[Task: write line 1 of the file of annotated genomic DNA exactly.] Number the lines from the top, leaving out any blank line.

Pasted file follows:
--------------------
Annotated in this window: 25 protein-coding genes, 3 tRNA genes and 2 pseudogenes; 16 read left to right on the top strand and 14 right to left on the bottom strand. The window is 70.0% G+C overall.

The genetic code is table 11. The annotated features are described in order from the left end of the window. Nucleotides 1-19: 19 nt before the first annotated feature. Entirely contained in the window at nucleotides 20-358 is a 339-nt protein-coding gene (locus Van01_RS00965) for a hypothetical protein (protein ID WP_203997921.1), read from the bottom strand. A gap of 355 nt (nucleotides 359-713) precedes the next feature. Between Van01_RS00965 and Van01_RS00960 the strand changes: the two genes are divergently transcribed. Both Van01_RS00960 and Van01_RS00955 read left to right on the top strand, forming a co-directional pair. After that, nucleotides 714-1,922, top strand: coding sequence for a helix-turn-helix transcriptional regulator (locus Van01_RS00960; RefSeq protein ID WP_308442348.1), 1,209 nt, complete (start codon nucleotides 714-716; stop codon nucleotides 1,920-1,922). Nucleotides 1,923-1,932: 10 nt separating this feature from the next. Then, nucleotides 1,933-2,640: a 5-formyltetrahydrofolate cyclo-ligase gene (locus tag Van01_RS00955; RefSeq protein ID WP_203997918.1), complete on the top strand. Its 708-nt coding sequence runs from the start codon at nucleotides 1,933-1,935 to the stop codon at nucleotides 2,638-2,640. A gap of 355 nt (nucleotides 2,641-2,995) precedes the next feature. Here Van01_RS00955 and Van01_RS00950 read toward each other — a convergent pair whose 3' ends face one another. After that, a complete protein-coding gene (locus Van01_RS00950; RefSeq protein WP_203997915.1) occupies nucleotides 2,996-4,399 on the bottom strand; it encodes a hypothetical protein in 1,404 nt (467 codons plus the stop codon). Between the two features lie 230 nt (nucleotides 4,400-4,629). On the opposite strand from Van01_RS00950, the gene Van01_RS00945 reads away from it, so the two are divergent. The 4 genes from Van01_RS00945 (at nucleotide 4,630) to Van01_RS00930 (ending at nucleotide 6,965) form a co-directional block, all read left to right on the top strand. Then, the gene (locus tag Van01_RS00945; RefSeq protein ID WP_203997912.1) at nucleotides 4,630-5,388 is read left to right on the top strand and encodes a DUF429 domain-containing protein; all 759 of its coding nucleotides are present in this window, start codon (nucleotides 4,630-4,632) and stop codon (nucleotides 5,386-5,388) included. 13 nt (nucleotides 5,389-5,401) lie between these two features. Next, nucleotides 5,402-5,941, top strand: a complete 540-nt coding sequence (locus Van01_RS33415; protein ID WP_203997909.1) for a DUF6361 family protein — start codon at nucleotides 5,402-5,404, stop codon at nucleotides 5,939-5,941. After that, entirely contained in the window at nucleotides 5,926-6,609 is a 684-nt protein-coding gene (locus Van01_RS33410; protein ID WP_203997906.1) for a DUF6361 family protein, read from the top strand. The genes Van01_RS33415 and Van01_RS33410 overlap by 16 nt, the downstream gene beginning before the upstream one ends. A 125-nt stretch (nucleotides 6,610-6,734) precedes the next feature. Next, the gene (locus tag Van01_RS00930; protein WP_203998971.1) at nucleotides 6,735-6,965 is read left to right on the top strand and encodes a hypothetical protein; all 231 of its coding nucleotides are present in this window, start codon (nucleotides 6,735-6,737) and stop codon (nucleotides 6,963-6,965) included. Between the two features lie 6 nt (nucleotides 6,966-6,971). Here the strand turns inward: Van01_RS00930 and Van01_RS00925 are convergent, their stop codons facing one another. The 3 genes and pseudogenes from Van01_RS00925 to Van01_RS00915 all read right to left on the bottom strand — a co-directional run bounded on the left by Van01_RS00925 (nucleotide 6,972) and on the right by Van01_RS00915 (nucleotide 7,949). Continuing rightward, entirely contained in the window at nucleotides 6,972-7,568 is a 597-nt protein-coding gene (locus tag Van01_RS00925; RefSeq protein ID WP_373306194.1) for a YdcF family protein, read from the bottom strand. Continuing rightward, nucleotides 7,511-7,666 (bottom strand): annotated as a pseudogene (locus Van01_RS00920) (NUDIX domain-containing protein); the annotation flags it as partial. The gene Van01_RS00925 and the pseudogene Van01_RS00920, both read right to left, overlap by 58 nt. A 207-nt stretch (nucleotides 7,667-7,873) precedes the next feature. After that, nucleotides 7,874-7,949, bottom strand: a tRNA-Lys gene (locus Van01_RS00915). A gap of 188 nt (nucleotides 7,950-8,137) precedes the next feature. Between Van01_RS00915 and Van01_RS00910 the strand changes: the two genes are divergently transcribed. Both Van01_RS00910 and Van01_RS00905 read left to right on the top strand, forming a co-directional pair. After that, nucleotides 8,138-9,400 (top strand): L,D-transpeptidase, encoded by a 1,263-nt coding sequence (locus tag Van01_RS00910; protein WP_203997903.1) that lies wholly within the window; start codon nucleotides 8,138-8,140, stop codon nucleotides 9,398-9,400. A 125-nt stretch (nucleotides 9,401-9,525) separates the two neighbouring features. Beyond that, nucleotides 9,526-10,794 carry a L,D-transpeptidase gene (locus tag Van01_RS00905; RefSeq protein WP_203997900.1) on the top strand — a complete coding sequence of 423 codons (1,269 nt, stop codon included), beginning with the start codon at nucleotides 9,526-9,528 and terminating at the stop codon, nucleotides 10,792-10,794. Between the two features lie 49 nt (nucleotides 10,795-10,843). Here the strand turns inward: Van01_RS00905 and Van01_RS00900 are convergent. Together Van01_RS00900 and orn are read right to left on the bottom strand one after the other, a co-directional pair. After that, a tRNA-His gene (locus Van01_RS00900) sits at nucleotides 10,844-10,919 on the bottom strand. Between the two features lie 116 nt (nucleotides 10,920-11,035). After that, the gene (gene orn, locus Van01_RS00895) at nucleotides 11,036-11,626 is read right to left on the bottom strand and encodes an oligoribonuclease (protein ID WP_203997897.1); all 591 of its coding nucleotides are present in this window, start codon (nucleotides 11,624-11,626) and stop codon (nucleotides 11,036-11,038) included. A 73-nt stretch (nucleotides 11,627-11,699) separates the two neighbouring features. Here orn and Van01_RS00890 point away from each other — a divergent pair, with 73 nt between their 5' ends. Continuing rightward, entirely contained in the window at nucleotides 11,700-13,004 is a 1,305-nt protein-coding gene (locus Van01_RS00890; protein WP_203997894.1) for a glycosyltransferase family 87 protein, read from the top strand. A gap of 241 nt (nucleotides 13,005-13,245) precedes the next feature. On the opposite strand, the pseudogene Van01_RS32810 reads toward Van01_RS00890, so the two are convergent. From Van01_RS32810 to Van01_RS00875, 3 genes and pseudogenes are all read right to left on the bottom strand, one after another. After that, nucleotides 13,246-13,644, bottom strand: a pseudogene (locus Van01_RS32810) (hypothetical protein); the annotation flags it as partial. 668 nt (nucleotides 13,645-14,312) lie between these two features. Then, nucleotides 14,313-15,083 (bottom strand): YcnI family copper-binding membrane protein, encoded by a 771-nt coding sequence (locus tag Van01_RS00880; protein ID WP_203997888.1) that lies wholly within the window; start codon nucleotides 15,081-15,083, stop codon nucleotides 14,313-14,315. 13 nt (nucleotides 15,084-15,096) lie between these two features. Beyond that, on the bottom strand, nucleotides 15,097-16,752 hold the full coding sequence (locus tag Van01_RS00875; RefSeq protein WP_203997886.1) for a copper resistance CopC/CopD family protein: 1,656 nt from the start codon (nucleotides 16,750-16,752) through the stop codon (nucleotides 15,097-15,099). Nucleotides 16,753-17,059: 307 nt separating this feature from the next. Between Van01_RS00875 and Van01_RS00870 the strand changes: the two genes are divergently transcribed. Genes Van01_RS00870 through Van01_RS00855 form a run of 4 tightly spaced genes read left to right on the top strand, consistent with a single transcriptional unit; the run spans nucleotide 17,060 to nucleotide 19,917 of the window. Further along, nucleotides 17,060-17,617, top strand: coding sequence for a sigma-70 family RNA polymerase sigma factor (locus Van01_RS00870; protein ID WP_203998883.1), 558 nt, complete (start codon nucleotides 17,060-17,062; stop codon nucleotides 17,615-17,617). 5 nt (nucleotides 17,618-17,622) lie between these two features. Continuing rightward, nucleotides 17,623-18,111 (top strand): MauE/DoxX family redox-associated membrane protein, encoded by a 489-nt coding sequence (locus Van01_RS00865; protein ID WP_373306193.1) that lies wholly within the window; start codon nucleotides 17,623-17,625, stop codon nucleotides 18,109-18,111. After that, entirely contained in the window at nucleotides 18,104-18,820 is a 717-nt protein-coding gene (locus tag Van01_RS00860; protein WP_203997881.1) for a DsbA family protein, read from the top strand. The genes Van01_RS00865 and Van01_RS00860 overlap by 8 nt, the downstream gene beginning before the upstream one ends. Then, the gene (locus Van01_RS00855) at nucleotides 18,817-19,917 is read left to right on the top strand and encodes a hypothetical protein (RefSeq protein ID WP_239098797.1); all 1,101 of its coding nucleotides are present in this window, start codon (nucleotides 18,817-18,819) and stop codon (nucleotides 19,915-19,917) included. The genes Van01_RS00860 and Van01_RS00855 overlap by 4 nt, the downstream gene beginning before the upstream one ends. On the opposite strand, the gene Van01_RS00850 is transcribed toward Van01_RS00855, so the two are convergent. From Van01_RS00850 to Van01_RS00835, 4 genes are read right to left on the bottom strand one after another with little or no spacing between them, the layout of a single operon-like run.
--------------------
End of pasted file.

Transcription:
Annotated in this window: 25 protein-coding genes, 3 tRNA genes and 2 pseudogenes; 16 read left to right on the top strand and 14 right to left on the bottom strand. The window is 70.0% G+C overall.